Hip Hop Confessions
i feel guilty sometimes. you see, there are certain things that our sterotype radar permits us without any nagging. for instance, it's fine for me to listen to pop, metal, punk rock, etc. these are some genres that i enjoy partaking in. however, there is also rap or even hip hop (i think i understand the difference between the two, but talking about it is neither the point of this post, nor is it really even important). this is where i sometimes hear a little voice that says, "uh...what are you doing?" the point is that sometimes my sense of stereotypes tells me i have no right. having grown up in a wasp-y, middle-class family, in good neighborhoods, sometimes i hear this voice in my head that tells me i shouldn't be listening to rap because i can't relate to the things that hip hop or rap artists relate in their songs, nor could i appreciate the value of them. of course, some of this was relieved when eminem got big, but he still talks about a life that i could never relate to. so what right do i have?
here's the thing...a few years ago i went to go see public enemy. now, as far as i was concerned, this was one of the biggest musical experiences that i would have possibly in my entire life. those of you who aren't interested in rap won't relate to this, but...it's...public...enemy! they've never been to my town before and probably never will be again, thanks to certain legal troubles that some of the members of the group have had. earlier in the year, run dmc did a show here, too. i missed that and i would be damned if i was going to miss public enemy. i mean, if you've ever seen "do the right thing" (and you definitely should...any interest you might have in movies BEHOOVES you to see that movie)...if you've ever seen that movie, you know the power that public enemy has to sweep you up into a world you've never experienced ("we've got to fight the powers that be!").
so i went to the public enemy show, wondering what the atmosphere would be like. now, like most good people, i hope and pray that i do not have a racist impulse anywhere in my entire being, but know that there may be a few that come up unexpectedly that i have to fight off. that said, i wondered if i would draw some stares, assuming i would be one of only a few white folks at the show. boy was i wrong. first of all, there were a lot more white people there than i expected. secondly, if any of the black folks (or even people of other ethnicities) had a problem with me, as a white guy, being there...well, i wouldn't have been able to tell. the atmosphere could not have been more comfortable. i didn't feel like an outsider at all, i felt like i belonged there.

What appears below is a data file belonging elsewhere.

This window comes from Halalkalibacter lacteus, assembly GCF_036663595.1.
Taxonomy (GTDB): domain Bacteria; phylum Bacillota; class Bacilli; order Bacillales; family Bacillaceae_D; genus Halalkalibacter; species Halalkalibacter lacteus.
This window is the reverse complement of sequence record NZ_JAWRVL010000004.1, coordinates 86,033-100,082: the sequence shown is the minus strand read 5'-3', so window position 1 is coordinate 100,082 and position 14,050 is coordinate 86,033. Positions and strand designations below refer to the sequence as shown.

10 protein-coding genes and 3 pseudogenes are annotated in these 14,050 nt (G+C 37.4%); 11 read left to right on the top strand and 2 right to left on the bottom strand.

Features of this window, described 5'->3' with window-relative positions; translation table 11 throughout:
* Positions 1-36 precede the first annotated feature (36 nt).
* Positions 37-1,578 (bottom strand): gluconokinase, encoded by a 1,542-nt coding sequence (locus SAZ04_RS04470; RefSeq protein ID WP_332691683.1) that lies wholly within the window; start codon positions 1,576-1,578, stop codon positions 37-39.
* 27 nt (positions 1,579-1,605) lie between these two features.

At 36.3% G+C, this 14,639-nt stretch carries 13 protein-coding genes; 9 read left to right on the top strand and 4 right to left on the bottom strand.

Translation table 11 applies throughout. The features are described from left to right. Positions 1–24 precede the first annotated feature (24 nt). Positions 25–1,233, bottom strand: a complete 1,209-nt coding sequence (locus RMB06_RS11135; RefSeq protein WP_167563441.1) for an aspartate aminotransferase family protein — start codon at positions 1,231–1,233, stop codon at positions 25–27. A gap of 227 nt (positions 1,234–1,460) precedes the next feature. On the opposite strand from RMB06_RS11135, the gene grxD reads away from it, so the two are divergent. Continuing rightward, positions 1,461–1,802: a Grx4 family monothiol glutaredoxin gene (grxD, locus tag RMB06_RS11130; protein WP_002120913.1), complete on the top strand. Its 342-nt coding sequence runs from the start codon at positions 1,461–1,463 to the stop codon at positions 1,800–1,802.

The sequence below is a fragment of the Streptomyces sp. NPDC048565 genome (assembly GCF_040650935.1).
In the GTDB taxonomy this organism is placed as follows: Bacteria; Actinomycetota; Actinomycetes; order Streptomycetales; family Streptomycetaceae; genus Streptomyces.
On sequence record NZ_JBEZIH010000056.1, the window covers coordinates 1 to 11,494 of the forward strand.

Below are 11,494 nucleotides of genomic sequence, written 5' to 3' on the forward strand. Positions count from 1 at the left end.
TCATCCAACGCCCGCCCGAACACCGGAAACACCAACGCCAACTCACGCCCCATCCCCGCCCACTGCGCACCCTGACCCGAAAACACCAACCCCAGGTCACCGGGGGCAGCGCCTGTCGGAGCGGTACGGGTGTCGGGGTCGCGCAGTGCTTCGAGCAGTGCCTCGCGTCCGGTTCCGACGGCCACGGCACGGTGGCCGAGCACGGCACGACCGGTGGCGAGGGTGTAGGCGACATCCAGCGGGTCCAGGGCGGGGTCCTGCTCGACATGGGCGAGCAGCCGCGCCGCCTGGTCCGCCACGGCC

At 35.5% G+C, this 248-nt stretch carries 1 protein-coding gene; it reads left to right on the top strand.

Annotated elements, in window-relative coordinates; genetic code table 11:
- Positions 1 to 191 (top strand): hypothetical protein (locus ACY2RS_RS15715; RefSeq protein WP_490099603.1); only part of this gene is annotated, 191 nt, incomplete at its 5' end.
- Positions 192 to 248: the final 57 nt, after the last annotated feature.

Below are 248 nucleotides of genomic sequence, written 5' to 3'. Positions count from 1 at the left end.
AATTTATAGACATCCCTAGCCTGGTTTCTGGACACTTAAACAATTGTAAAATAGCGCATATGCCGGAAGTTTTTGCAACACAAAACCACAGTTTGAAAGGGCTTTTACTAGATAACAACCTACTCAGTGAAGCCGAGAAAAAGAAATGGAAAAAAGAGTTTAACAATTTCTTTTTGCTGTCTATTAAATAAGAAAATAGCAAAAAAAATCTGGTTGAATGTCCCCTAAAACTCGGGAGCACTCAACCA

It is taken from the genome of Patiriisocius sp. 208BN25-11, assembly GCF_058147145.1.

i think the idea is that, whether you share similar experiences with an artist (be it music, film, or otherwise), the point of their artistic expression is to demonstrate the point of view that their experiences have informed/influenced/created. now, most of you may be saying, "duh!". but that kind of concept is not always as easy to apply as it otherwise might be. the fact that eminem has had the experiences that he has had probably did something to earn him some respect, but i think most of the respect he's gotten in hip hop has to do with his talent or skill to be an effective storyteller.
while i could never necessarily understand what it is to experience the violence, poverty, or even just desperation that hip hop artists describe in their music, i believe that it is possible to be closer to some sort of empathy or appreciation for that point of view if i listen to their music than if i don't. as far as i'm concerned, that compels to me to listen to it, and hear what they're saying. do i have a right? i don't know!...
i'm white, and i listen to rap.